Two-time Stanley Cup champion Jay Pandolfo announced his retirement from the NHL today after 15 NHL season and 899 career games.


TORONTO (January 30, 2014) – Jay Pandolfo announced his retirement from the National Hockey League (NHL) today after 15 NHL seasons.

Pandolfo, a native of Burlington, MA played 899 NHL games, scoring 100 goals and 126 assists for 226 career points. His career was highlighted by two Stanley Cup championships (2000, 2003) with the New Jersey Devils, the team he spent the first 13 seasons of his career with. After playing one season with the New York Islanders, he played last season with the Boston Bruins. Over the course of his career, Jay also saw action in 131 playoff games, scoring 33 points.

“I was very fortunate to live my dream of playing in the NHL. I was lucky to be part of three great organizations and would like to thank the New Jersey Devils, New York Islanders and Boston Bruins,” said Pandolfo. “I would like to thank all my teammates, coaches and staff for all the memorable experiences together. I'd especially like to thank my family for all the support they have given me throughout my career.”

Drafted by the Devils in the second round, 32nd overall, in the 1993 NHL Entry Draft, Pandolfo had an exceptional four-year college career before he reached the NHL. At Boston University, he amassed totals of 78 goals, 89 assists and 167 points, and in his senior year he was a Hobey Baker Award finalist, NCAA East First Team All-American and was named Hockey East Player of the Year.

Pandolfo made his professional hockey debut in the 1995-96 season with the Albany River Rats. On November 14, 1996, he played in his first NHL game with the Devils, and two days later he recorded his first career NHL point – an assist. Pandolfo’s first career NHL goal came on December 28, 1996 vs. Anaheim. He played in 46 games with the Devils as a rookie, scoring six goals and 14 points, and he also enjoyed his first appearance in the playoffs by playing in six postseason games in 1997.

After splitting time between New Jersey and Albany in 1997-98, Pandolfo played in 70 games with the Devils in 1998-99 – his first full NHL campaign – and he set a career-high in goals (14) and points (27). Following the 1999-00 regular season, he was a key playoff contributor in helping the Devils capture the franchise’s second Stanley Cup in six years. The following spring, Pandolfo played in 25 playoff games as the Devils came within one win of back-to-back championships.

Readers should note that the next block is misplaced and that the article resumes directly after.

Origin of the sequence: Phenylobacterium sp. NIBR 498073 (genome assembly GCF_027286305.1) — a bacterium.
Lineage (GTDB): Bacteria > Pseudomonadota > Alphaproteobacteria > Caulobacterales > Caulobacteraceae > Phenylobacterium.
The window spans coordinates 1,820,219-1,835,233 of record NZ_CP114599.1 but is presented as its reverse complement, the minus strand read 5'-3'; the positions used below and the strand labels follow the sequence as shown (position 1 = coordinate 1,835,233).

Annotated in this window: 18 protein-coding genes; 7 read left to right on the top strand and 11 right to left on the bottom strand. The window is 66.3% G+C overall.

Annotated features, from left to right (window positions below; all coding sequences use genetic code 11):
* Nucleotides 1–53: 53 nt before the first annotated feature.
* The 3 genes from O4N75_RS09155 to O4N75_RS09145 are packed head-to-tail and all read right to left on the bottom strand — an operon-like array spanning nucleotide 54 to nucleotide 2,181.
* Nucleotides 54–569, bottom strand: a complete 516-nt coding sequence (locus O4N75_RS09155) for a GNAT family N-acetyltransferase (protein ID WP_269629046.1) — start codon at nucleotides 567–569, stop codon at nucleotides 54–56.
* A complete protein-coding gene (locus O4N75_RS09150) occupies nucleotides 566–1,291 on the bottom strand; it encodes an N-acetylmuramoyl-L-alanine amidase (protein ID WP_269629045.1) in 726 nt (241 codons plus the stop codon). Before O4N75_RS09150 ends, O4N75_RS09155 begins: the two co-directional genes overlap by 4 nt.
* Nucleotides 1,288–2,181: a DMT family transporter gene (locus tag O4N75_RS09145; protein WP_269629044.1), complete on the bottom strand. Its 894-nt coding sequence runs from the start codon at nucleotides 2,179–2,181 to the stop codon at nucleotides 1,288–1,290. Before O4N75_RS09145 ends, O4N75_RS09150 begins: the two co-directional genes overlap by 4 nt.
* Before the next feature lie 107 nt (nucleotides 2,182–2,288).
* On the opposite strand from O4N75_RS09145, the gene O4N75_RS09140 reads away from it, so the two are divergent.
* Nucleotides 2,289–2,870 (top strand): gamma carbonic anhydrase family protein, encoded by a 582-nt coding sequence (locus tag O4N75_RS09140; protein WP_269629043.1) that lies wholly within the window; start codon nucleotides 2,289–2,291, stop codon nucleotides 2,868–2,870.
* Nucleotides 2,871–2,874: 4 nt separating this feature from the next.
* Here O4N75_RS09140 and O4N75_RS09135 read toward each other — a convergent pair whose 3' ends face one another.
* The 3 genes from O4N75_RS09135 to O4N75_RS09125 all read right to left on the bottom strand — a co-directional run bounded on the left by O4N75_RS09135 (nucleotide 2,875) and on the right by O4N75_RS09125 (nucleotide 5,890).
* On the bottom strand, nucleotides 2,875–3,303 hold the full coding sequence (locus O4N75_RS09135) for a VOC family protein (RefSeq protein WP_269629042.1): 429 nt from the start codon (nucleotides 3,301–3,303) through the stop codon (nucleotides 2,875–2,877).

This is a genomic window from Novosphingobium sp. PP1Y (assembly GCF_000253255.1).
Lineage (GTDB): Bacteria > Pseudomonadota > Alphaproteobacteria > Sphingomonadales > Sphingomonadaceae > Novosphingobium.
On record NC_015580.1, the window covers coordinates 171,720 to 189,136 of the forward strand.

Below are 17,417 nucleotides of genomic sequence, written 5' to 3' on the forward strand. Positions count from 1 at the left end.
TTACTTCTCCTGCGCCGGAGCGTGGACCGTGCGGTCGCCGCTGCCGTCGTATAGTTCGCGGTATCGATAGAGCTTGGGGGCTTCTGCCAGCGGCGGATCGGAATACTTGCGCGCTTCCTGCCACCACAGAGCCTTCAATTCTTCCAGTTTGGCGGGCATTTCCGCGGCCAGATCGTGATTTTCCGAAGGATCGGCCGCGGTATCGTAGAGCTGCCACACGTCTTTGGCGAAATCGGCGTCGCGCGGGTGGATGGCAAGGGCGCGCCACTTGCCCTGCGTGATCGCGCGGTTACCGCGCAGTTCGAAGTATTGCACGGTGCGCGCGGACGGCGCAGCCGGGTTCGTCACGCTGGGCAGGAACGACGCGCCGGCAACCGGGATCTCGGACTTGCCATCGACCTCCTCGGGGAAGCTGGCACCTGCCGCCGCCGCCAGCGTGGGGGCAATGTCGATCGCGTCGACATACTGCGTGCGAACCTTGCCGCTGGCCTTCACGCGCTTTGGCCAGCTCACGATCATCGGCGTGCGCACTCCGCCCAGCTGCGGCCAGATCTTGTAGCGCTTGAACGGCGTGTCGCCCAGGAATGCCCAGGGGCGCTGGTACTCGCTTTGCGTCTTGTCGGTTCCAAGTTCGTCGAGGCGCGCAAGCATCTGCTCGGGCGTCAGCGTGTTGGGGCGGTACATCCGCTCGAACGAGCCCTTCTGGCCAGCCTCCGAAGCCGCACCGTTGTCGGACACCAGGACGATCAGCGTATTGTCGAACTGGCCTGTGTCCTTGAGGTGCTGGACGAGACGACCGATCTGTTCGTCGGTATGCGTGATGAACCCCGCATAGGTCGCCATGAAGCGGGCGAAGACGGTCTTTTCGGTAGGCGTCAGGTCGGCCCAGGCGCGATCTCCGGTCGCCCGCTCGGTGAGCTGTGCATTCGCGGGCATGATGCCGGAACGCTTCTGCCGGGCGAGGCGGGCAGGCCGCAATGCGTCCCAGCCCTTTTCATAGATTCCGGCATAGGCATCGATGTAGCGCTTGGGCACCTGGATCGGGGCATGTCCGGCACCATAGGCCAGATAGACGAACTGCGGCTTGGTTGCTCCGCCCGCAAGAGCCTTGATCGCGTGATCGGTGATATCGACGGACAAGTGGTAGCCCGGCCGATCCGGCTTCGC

He lifted the Stanley Cup for a second time just three years later as the Devils topped Anaheim in 2003. He played in all 24 playoff games that spring, and notched a balanced six goals and six assists – a personal best for a single postseason. In 2003-04, he began a personal ironman streak that saw him play in all 82 regular-season games for three consecutive seasons.

Pandolfo’s teammates voted him the Devils’ Unsung Hero in five of his 13 seasons in New Jersey (most in franchise history), and he was also named the team’s Players’ Player in three straight seasons (tying him with Scott Stevens for most all-time among Devils players).

Following 13 seasons with the Devils, and part of one season with the Springfield Falcons of the AHL, Pandolfo signed in October of 2011 with the New York Islanders where he played 62 games. He signed in Boston part way through the 2012-13 lockout-shortened season and played 18 games with the Bruins, in what would be his final NHL campaign.

During his career, his teams qualified for the playoffs in 13 of his 15 seasons; he scored 19 game-winning goals in the regular season and two game-winning goals in the postseason; he recorded a career plus-minus of -1; and he averaged over 15 minutes in ice-time in both the regular season and playoffs. Known for his responsible defensive play, Pandolfo was a finalist for the Frank J. Selke Trophy in 2006-07. Internationally, Pandolfo represented the United States at the 1994 World Junior Championships and the 1999 World Championships.

Jay resides in Winchester with his wife Juliane and their two children.